Debbie Holmes Top Team Model Agency: An interview with a former model running her own agency. This PDF file has lost a tiny bit of detail due to compression. The wording just above the photograph is “...but I built that up to what it is now.” And “...we’re getting a lot from London and beyond.” The caption reads “Debbie Holmes is 28 years old. A former model, she now runs her own agency, Top Team, based in Brighton.”

Derek’s: The interview is page 10; page 11 is all photographs.

Cadbury’s Flake Finds Winner In Search For Face Of The Nineties and Women In The Nineties...; these two articles are really a continuation of Fenella (below). I have included a scan of the entire page.

Fenella ‐- Face Of The Nineties and Fenella Is A Winner! – I remember interviewing Fenella George, and I definitely wrote one of these articles but can’t remember which. I may even have written both.

Gary Stretch ‐ The Punch Perfect Model: At the time I wrote this I was a boxing fan, but I lost interest in the sweet science almost overnight thanks to Herol Graham, but that’s another story. Although he wasn’t quite as talented as Graham, Stretch had a similar style, was just as charismatic and even better looking. I was really gutted when he lost to Eubank. I bought a ticket for one of his fights – and he didn’t disappoint. I actually interviewed him on a train, at some point he gave me a signed photograph – to “Alexandra” – and was pleasantly surprised at my boxing nous, having been introduced to me as a fashion journalist. I had to let on that I was both a boxing fan and a Gary Stretch fan, and we had a long conversation in which he explained to me how the apparently daring style he adopted was not quite so outrageous. I remember him stressing that most movement came from the hip, so sticking his chin out was one thing, but hitting it was quite another.

Although he didn’t succeed at the very highest level, Gary was still one of British boxing’s success stories, and with his stunning good looks the progression from boxer to male model to film actor was inevitable. Good for yer, Gary.

Another sad note, here – sometimes I think there are more crooks and liars in British publishing than British prisons. Although Marcel wasn’t keen on running the Stretch interview – whyever not? – he did publish it eventually after some gentle prodding. I spun it into a secondary article which I hoped to sell to Boxing News; after typing it up I sent it in, and in due course received a phone call from editor Harry Mullin. Very impressed, yes, we’ll use it, come in and have a drink sometime, blah, blah, blah. The end result was that he strung me along for months and months, and didn’t use it. Then much later, an entirely different interview with Gary was published in the paper. Rot in Hell, Harry.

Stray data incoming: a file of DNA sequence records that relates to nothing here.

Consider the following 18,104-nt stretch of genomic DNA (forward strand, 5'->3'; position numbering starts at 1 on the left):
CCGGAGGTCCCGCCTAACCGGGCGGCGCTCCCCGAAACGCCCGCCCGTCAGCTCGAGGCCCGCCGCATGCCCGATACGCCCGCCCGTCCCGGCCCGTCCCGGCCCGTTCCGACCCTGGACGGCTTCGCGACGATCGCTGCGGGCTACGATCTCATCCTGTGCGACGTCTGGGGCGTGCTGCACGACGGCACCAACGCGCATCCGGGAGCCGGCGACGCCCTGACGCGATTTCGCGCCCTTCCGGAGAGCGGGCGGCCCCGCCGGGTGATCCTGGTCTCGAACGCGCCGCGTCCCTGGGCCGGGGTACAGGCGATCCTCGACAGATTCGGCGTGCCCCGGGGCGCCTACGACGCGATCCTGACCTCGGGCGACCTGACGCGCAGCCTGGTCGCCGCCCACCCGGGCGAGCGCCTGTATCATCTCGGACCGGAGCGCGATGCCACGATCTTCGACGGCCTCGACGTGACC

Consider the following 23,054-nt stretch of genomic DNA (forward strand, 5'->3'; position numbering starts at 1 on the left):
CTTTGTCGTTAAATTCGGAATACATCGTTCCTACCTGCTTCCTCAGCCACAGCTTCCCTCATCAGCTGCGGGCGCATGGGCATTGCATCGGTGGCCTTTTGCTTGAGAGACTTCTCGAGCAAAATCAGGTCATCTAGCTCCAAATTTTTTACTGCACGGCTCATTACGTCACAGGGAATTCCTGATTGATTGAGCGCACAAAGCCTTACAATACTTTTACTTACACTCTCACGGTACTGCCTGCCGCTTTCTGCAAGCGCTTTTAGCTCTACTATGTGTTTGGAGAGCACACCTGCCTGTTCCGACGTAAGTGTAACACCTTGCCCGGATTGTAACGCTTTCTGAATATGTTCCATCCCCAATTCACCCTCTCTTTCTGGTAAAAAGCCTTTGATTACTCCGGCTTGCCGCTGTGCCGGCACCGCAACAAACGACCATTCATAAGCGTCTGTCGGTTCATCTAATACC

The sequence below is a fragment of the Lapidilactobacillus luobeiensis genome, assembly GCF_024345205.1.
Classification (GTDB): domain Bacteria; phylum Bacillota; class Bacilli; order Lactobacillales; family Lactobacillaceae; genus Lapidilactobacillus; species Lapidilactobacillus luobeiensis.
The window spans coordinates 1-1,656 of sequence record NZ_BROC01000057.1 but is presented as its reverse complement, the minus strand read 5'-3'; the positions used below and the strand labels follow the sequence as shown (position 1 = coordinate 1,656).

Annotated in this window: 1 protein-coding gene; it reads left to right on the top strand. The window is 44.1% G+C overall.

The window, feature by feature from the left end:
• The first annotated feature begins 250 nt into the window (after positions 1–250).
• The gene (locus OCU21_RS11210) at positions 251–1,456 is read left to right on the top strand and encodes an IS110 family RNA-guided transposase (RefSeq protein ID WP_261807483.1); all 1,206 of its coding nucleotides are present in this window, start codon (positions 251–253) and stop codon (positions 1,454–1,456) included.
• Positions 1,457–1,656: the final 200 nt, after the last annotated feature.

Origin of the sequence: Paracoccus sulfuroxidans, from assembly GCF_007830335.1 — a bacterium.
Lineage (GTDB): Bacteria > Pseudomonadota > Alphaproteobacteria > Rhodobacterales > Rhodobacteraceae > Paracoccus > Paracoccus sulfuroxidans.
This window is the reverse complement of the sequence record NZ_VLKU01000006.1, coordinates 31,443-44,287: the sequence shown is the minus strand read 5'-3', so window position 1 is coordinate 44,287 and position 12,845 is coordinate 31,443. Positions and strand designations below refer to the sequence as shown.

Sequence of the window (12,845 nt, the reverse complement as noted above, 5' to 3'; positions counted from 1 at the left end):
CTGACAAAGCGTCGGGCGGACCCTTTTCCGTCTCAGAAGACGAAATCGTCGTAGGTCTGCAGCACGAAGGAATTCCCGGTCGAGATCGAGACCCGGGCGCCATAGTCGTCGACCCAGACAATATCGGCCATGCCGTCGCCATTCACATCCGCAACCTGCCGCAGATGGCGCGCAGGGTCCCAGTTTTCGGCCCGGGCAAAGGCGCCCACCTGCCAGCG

Kostas Grivas: The original title of this article was Kostas Grivas: Photographer, which will give you dear reader some idea of just how minimally most of my contributions to Model Journal were edited. Following publication, Kostas wrote to the paper to thank us for the interview and to clarify a couple of points. This letter appeared on the front page of the Dec/Jan 89/90 issue.

Lucy & Debbie: I’m not certain I wrote this, but I remember interviewing them.

Model Journal At The Clothes Show Live: This is a scan of pages 9-12 of the February 1990 issue. I remember interviewing Claire Surridge and one or two others, but don’t think I contributed to pages 9 or 12. Marcel is the old guy on the far right at the top of the final page.

Models And Media People Needed For A Good Cause: I’m not absolutely certain I wrote this; as with A Question Of Judgement (above), the article has been poorly subbed. That may have been the reason it appeared on the front page of the next issue too! These are large format scans; the hard copy of the second is actually about 9 by 7˝ centimetres.

Models And The Stage: The first of these articles was published in the May 1990 issue; the second was published the following month. Each article focused on one particular drama school.

Our Cover Girl: This is the only time a Baron article has made the front cover of any publication, apart from one of my own, that is. The story is on page 2; though I’ve included a scan of the full page, the other articles were not written by me.

Profile: Sacha Lilac International Make-Up Artist: An interesting aside here, it was pointed out to me at a party that some people had read some innuendo into this article, of a sexual nature, which was more than I did. I can’t remember if the woman who told me this was the one who asked me to ring her at her office/studio or whatever. She was somewhat older than me, and I never did.

Watch Out For The Normal People: I remember interviewing these two loonies. [See also Model Journal At The Clothes Show Live (above).]

Alexander Baron

May 16, 2009